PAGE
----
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The Essential Guide To John Barry, RIP

By NME Blog

Posted on 31 Jan 11

 
 

Born into a cinema owning family in 1933, there’s little doubt that John Barry loved cinema – and cinema loved John Barry too. Within a career spanning almost 50 years, the British composer scored eleven James Bond soundtracks, and won five Academy Awards for his other work, including Born Free, Out Of Africa and Dances With Wolves. His music is synonymous with modern cinema, especially in Britain. To put it plainly, John Barry made what you see sing.



Cinema is duller, more formulaic, for John Barry’s passing, but his music contained life that can never been dimmed. That said, there’s so much great music he scored - such a prolific, varied tapestry of composition – that if you’re coming to his work for the first time, you might be confused as where to start. That’s why I’ve pulled together this guide to his suites, soundtracks, compilations and the like that it’s worth going in first with. Start at the top, end at the bottom, leave primed to investigate further.




Where to start...

Themeology: The Best Of John Barry
Released in 1997 - as Barry’s classic sound was being reinterpreted by Portishead, an increasingly grandiose Pulp, et al - this Columbia release is largely sequenced from the sixties, the composer’s most commercially successful period. It contains nearly all of Barry’s most famous compositions for cinema; this means Midnight Cowboy, The James Bond Theme, Matt Monro dripping glandular honey all over the Oscar winning Born Free as well as Shirley Bassey’s performances of Goldfinger (and from 1971, Diamonds Are Forever). You get Hit And Miss too, the theme from the forever missed Juke Box Jury and a total win of a tune.


More Bond…

The Essential James Bond
This recording, from 2004, sees arranger/conductor Nic Raine lead the City Of Prague Philharmonic through the main themes from Dr. No (which Barry was paid £250 for to tidy up Monty Norman’s original composition in 1962 – but it’s all much more complicated and litigious than that), right through to License To Kill in 1989. The suite pairing On Her Majesty’s Secret Service with A View To A Kill is thrilling, the version of We Have All The Time In The World epic while Live And Let Die is so bombastic it sounds like it’s trying to tear the stars out of the sky.



Into Africa…

Zulu: s/t
The original 1964 Ember Records release of the Zulu soundtrack was... well, it was bonkers, frankly. On one side you got the soundtrack to the film (one of Barry’s best ever, and which is at once tense, swirling and tribal), on the other a collection of surfy instrumental rock songs that had nothing at all to do with the movie (yet saw Lionel Blair adapt a dance for anyway). Obviously it’s in mono, so if you’re looking for big, boisterous digital stereo sound, hunt down the 1999 release on Silva Screen. That gives you the first recording of Mister Moses - from 1965 and another score inspired by the rhythms of Africa - the jazzy suite from 1984 crime-drama The Cotton Club and the Academy Award winning theme from 1990’s nouveau western Dances With Wolves.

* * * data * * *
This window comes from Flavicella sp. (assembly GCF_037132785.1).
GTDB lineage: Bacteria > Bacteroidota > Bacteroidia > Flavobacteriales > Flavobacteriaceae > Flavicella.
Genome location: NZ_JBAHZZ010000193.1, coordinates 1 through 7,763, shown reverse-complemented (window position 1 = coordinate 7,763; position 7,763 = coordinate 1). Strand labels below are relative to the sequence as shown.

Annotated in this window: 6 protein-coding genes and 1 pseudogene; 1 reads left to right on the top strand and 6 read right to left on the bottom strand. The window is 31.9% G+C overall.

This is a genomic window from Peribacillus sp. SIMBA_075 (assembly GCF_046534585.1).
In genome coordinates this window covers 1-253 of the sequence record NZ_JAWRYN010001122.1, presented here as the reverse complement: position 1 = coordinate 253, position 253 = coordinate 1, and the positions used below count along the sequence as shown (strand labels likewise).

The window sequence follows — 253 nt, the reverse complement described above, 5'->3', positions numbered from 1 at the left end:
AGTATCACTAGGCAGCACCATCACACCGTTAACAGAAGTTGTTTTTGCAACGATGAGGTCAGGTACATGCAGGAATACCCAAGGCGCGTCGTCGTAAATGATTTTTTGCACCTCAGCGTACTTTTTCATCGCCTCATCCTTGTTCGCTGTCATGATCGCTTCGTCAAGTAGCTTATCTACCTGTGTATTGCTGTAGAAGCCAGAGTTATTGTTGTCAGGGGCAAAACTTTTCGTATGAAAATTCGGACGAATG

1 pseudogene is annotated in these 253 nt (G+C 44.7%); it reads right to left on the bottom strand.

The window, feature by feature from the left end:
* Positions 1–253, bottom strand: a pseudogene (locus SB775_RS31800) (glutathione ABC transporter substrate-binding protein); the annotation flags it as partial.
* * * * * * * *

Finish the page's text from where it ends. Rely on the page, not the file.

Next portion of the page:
Get the knack…

The Knack… and How To Get It: s/t
Based on a play by Ann Jellicoe and directed by Richard Lester, the 1965 British comedy won the Jury du Grand Prix at the Cannes Film Festival - but it’s the Barry composed soundtrack that really helps it swing. The film works wonders in capturing the mood and mystique of London’s Carnaby Street days and, aided by jazzy brass, stabs of Hammond and a blanket of female vocals, the soundtrack is a film theme writing masterclass of the era. Best of all the compositions is the opening theme, sang by Barry’s singing protégé Johnny De Little (that’ll be Brian King to his mum).



Last but not least...

Deadfall: s/t
One of six movies Barry did with director Bryan Forbes (and one of Michael Caine, as cat burglar Henry Clarke, best ever performances) this 1968 score is one of the composer’s most unashamedly romantic works. The Shirley Bassey sung theme My Love Has Two Faces is the best known cut, but Romance For Guitar and Orchestra, which pits – y’know – Spanish guitar against a sweeping orchestra, is the soundtrack’s most awe inspiring moment. The piece appears at the centre point of the film and soundtracks the concert performance the robbery victims watch as Clark plunders their home. A sizzling pairing of visuals and sound.

John Barry's life in pictures

David Arnold on the genius of John Barry

 
 
 
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